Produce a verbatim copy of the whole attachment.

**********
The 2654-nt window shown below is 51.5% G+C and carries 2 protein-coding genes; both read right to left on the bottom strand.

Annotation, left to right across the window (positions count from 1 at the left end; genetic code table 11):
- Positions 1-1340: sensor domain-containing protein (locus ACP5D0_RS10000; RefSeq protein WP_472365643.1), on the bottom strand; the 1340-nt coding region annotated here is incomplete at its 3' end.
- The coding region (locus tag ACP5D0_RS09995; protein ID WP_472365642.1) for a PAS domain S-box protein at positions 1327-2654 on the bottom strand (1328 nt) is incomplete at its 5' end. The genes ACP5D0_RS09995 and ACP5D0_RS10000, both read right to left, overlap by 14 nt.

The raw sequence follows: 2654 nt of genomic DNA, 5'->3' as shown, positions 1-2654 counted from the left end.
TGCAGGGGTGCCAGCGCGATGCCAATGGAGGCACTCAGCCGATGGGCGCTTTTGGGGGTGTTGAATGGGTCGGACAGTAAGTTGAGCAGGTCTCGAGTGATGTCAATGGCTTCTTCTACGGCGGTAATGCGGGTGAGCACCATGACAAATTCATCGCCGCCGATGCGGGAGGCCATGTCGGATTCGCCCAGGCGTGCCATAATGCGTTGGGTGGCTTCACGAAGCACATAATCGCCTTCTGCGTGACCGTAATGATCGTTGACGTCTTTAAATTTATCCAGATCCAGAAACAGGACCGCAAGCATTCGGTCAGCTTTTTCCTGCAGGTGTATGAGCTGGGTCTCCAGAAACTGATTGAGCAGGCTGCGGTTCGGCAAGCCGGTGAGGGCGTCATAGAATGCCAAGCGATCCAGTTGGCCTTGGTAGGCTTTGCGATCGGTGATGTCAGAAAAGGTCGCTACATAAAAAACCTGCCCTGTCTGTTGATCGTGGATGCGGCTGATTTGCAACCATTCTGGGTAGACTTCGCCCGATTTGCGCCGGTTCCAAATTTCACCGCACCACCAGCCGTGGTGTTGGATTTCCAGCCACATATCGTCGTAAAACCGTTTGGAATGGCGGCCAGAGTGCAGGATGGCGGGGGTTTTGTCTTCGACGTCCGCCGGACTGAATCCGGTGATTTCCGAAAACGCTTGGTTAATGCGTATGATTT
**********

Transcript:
The 2654-nt window shown below is 51.5% G+C and carries 2 protein-coding genes; both read right to left on the bottom strand.

Annotation, left to right across the window (positions count from 1 at the left end; genetic code table 11):
- Positions 1-1340: sensor domain-containing protein (locus ACP5D0_RS10000; RefSeq protein WP_472365643.1), on the bottom strand; the 1340-nt coding region annotated here is incomplete at its 3' end.
- The coding region (locus tag ACP5D0_RS09995; protein ID WP_472365642.1) for a PAS domain S-box protein at positions 1327-2654 on the bottom strand (1328 nt) is incomplete at its 5' end. The genes ACP5D0_RS09995 and ACP5D0_RS10000, both read right to left, overlap by 14 nt.

The raw sequence follows: 2654 nt of genomic DNA, 5'->3' as shown, positions 1-2654 counted from the left end.
TGCAGGGGTGCCAGCGCGATGCCAATGGAGGCACTCAGCCGATGGGCGCTTTTGGGGGTGTTGAATGGGTCGGACAGTAAGTTGAGCAGGTCTCGAGTGATGTCAATGGCTTCTTCTACGGCGGTAATGCGGGTGAGCACCATGACAAATTCATCGCCGCCGATGCGGGAGGCCATGTCGGATTCGCCCAGGCGTGCCATAATGCGTTGGGTGGCTTCACGAAGCACATAATCGCCTTCTGCGTGACCGTAATGATCGTTGACGTCTTTAAATTTATCCAGATCCAGAAACAGGACCGCAAGCATTCGGTCAGCTTTTTCCTGCAGGTGTATGAGCTGGGTCTCCAGAAACTGATTGAGCAGGCTGCGGTTCGGCAAGCCGGTGAGGGCGTCATAGAATGCCAAGCGATCCAGTTGGCCTTGGTAGGCTTTGCGATCGGTGATGTCAGAAAAGGTCGCTACATAAAAAACCTGCCCTGTCTGTTGATCGTGGATGCGGCTGATTTGCAACCATTCTGGGTAGACTTCGCCCGATTTGCGCCGGTTCCAAATTTCACCGCACCACCAGCCGTGGTGTTGGATTTCCAGCCACATATCGTCGTAAAACCGTTTGGAATGGCGGCCAGAGTGCAGGATGGCGGGGGTTTTGTCTTCGACGTCCGCCGGACTGAATCCGGTGATTTCCGAAAACGCTTGGTTAATGCGTATGATTT